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August 7, 2022
A Fairy Tale Comes Alive
Between the Lines
Photo by Matt Murphy

Despite its charms, and there are many, the new musical “BetweenThe Lines” at the Tony Kiser Theater is a show in search of a target audience.

Based upon a young adult novel by best-selling author Jodi Picoult and her daughter Samantha van Leer, the story tells of Delilah, an unhappy young girl whose dad has walked out on her and her mother to be with a young yoga instructor and her child. Uprooted, socially awkward Delilah finds herself in a new school with no friends. Members of the ‘in-crowd’ bully Delilah and the show uses the screen in the back of the stage to display pictures that they have posted of her on social media. Her agonies intensify because her mother, now working as a housecleaner, cleans the home of Allie McAndrews, the queen of the nasty girls.

Delilah (delightful Arielle Jacobs) finds solace and love (believe it or not) in books, specifically in a particular fairy tale. In the book, Prince Oliver is having problems of his own and miraculously is able to interact with Delilah.

The book of the show by Timothy Allen McDonald has changed Delilah from a 15 year old to a 17 year old , perhaps to make it more acceptable when the fairy tale prince ( a truly charming Jake David Smith) asks her to marry him. In the musical version, Delilah is too old to be reading fairy tales (another reason she is mocked ) but old enough to fall for Prince Oliver and maybe even consider marriage.

At times, the show tries to appeal to an older audience. Ms. Winx, the librarian, sings of her crush on Mr. Darcy from Pride and Prejudice, and one of the teachers is having a relationship with the principal. The best moments of the show involve the high school students. My favorite number was “Inner Thoughts” when the students reveal what they are really thinking about. Ryan (Will Burton) the dumb jock is silent, with obviously nothing on his mind at all and the song is hysterical.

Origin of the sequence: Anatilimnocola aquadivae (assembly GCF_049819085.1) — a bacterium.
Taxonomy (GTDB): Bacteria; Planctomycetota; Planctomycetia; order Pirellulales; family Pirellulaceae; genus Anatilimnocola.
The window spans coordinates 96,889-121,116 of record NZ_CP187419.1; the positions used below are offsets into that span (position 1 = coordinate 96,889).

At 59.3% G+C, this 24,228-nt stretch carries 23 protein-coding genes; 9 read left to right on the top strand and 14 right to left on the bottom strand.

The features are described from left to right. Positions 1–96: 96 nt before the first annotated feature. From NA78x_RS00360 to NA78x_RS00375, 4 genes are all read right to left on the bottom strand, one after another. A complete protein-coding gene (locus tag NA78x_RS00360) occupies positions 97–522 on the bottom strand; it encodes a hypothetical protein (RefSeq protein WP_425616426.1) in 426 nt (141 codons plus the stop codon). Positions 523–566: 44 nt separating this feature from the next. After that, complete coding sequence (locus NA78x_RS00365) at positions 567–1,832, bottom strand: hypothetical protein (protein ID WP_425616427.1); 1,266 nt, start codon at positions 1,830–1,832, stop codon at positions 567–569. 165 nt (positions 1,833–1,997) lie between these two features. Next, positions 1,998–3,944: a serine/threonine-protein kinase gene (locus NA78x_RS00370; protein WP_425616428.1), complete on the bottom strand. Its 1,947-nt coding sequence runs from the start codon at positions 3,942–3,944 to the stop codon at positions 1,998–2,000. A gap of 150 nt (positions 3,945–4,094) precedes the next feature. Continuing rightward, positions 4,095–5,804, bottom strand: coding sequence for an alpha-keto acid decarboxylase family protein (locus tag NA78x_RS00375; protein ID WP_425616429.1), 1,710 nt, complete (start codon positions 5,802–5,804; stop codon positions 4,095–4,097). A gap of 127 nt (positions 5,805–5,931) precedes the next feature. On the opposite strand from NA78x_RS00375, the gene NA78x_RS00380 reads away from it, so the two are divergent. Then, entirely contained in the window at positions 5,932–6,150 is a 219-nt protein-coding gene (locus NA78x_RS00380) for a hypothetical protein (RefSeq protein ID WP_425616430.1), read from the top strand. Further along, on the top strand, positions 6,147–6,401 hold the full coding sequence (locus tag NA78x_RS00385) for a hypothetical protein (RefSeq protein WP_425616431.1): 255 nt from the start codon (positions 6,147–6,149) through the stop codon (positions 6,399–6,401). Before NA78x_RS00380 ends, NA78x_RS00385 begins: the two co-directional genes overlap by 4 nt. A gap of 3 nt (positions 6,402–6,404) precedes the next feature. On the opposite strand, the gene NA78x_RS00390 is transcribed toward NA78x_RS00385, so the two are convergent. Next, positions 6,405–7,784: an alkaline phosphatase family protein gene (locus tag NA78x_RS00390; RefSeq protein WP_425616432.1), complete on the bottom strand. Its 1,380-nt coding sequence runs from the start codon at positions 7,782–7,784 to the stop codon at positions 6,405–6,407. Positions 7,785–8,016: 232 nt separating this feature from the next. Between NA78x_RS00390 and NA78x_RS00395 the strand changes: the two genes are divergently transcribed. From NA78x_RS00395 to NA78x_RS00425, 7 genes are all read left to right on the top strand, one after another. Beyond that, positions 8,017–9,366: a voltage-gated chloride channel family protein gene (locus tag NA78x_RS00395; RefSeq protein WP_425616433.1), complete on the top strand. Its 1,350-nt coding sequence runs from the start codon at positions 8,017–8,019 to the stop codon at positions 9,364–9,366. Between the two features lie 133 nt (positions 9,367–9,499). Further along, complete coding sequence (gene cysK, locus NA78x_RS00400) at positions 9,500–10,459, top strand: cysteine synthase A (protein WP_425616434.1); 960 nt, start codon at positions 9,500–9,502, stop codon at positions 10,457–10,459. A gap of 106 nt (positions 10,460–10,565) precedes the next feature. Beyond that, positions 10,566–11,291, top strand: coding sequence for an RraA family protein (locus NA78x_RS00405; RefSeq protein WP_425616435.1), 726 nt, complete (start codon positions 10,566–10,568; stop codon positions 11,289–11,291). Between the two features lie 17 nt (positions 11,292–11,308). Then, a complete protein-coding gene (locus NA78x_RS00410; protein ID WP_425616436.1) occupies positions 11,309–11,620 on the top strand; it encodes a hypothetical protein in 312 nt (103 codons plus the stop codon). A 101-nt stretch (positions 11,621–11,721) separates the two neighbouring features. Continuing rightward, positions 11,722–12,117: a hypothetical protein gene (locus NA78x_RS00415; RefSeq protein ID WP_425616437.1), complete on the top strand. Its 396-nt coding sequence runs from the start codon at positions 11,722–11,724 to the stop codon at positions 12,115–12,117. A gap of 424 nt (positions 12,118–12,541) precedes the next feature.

Prince Oliver is not the only fairy tale character with a life beyond the pages and some of those storylines are silly and more appropriate for a much younger audience. When Frump, the dog in the fairy tale (again played by Burton) reveals his love for the princess, he does a tap dance.

Especially sympathetic and likable, Jacobs is a fine singer, and a good fit for the lead. Like most of the other performers, theater veteran Julia Murney plays a dual role, Delilah’s mother and Queen Maureen. Hillary Fisher plays both the nasty Allie and the extremely dim storybook princess, doing a fine job with both.

Directed by Jeff Calhoun, the show featured music by Elyssa Samsel and Kate Anderson. Some of the songs were sweet, tuneful and funny. Others were a bit repetitive and there were numbers that could have easily been eliminated.

The successes of Dear Evan Hanson, Jagged Little Pill, and Be More Chill have proven that shows featuring teenagers will sell well. In fact, teens are often repeat visitors to shows that resonate with them. At the curtain call, Jacobs asked the applauding audience to talk up the show to encourage more folks to come. I want to-I really do. I’m just not sure who to tell.

2nd Stage
305 West 43rd Street
New York, NY 10036

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Written by: Elyse Trevers
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